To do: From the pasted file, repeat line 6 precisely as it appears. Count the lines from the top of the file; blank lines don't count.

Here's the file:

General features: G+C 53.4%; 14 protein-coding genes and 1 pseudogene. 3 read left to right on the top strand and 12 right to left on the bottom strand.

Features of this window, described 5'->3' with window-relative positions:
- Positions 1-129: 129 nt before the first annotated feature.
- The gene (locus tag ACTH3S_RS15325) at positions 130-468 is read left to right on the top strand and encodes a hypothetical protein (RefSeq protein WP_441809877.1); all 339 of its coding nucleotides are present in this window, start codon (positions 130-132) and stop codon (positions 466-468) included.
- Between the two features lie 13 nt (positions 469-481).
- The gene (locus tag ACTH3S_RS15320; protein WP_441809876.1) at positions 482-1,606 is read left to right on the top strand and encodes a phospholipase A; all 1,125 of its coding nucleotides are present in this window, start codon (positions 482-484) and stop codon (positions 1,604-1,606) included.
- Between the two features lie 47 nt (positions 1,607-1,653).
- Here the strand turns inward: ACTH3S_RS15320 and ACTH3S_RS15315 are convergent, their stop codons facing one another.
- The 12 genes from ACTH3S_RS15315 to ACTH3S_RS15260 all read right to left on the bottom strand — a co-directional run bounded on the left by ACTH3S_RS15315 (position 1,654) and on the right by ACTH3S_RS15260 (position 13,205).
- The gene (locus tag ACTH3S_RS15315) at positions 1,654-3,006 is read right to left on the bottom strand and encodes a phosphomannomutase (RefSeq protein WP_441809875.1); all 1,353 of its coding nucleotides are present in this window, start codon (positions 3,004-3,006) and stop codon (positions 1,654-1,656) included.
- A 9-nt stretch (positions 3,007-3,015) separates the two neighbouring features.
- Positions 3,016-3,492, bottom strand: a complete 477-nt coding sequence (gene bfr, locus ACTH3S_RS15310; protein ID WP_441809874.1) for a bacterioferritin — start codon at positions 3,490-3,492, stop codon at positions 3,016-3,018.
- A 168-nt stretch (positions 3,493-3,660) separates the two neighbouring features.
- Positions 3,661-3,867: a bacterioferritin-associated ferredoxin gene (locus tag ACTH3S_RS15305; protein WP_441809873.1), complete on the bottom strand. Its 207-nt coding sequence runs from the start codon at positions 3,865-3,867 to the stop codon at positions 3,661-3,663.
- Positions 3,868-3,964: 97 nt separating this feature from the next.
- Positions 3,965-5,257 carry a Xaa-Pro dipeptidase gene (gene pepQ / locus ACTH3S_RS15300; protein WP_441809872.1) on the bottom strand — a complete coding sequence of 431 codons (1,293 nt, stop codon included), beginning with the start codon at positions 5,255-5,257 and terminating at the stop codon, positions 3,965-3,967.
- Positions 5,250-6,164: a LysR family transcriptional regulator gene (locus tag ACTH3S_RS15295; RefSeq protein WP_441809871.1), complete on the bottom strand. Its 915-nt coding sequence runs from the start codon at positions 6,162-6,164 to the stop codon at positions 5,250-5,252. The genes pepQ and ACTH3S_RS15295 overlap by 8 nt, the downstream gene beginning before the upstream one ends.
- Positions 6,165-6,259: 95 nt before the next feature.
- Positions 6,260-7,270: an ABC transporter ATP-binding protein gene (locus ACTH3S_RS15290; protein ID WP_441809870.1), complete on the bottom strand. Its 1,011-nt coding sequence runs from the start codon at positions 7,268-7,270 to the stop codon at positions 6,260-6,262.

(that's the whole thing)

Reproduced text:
- The gene (locus tag ACTH3S_RS15320; protein WP_441809876.1) at positions 482-1,606 is read left to right on the top strand and encodes a phospholipase A; all 1,125 of its coding nucleotides are present in this window, start codon (positions 482-484) and stop codon (positions 1,604-1,606) included.